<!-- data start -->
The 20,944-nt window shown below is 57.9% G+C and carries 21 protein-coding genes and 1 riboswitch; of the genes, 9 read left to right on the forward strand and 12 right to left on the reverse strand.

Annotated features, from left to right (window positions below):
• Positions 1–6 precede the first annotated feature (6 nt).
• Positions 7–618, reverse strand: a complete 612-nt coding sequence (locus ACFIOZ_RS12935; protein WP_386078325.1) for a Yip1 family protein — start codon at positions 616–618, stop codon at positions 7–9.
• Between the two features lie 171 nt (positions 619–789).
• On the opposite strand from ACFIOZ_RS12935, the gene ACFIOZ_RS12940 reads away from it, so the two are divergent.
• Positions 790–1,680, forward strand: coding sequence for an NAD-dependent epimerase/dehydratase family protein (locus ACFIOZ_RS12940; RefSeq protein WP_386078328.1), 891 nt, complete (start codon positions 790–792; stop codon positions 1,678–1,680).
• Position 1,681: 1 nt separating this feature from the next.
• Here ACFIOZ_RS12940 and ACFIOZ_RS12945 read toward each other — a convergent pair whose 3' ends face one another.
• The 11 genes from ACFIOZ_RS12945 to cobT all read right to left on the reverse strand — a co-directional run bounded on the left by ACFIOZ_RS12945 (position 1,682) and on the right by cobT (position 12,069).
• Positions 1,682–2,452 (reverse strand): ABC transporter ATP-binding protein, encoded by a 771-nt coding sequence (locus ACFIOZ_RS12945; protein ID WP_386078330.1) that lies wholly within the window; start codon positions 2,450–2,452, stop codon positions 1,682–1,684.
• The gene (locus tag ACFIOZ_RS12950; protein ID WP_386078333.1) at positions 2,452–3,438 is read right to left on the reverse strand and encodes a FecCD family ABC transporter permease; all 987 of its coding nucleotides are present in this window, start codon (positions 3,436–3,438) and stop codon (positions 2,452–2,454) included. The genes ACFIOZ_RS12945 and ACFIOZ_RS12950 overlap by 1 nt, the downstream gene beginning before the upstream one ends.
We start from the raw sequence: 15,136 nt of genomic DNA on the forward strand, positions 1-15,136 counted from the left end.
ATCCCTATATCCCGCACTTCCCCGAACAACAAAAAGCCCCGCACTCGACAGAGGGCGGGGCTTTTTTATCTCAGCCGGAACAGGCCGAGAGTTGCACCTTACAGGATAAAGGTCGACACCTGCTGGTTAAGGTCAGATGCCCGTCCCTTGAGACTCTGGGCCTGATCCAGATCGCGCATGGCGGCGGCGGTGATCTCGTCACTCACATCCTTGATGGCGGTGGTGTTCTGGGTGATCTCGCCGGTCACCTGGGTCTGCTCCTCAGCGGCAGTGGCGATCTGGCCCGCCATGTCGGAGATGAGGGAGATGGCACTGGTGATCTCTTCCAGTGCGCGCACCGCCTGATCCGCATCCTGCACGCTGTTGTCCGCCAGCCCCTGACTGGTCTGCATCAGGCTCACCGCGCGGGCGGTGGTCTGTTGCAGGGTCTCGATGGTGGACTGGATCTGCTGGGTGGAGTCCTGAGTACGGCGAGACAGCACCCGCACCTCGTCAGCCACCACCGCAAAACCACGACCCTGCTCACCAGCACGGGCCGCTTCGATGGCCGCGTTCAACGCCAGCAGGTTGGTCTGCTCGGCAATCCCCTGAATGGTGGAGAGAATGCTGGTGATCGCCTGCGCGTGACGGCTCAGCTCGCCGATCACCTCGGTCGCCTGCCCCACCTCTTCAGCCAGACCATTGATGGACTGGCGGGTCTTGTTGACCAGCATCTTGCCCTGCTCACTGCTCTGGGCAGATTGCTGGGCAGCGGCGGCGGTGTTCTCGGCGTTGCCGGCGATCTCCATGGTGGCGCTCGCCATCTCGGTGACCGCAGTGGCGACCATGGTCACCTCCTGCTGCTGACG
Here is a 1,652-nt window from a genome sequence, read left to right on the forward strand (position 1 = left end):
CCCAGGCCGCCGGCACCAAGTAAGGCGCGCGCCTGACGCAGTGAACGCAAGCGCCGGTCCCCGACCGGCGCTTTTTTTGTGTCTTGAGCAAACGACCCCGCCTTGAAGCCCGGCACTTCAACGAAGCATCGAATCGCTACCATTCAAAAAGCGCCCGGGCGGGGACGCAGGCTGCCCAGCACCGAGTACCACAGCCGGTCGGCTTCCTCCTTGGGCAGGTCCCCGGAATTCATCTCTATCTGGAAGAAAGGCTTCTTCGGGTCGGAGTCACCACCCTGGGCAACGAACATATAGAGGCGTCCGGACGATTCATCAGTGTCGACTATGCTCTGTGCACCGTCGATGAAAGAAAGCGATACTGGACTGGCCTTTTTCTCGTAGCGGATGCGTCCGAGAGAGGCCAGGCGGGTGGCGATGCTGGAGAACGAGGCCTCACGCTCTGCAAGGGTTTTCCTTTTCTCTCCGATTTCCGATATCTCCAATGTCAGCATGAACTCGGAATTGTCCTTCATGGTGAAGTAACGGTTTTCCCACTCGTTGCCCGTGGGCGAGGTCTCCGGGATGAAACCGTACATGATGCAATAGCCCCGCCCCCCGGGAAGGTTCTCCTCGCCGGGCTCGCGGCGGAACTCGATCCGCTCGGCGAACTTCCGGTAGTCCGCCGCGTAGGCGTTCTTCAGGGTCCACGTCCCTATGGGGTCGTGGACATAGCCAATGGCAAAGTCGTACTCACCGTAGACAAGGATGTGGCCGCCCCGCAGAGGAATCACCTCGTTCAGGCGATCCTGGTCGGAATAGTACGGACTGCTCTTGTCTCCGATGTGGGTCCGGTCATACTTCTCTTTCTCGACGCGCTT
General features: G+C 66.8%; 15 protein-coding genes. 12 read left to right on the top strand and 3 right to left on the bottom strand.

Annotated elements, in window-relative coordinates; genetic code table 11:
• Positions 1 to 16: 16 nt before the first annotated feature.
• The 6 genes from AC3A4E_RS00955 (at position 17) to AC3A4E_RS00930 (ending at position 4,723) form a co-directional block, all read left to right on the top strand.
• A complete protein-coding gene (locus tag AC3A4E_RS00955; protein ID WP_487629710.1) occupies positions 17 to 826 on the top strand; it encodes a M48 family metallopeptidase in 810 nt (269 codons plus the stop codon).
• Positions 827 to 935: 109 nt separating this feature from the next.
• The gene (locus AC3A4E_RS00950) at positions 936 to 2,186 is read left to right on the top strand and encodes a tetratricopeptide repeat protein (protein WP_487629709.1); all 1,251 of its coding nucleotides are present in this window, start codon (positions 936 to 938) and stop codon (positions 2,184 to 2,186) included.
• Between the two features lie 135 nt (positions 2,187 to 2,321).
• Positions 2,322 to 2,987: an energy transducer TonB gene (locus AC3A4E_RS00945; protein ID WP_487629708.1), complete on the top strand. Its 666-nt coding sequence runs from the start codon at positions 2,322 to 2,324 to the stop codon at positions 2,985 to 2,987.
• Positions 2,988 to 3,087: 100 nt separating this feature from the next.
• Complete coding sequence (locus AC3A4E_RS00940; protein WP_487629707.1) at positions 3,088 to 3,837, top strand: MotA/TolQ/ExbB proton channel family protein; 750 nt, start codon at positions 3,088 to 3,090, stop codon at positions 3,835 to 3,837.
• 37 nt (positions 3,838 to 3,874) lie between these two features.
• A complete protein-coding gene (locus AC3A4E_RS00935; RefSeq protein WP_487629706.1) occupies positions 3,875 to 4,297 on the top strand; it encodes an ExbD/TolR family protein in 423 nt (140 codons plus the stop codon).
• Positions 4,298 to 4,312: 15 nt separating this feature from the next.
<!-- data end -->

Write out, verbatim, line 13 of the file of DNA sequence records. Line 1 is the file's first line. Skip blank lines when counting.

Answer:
We start from the raw sequence: 15,136 nt of genomic DNA on the forward strand, positions 1-15,136 counted from the left end.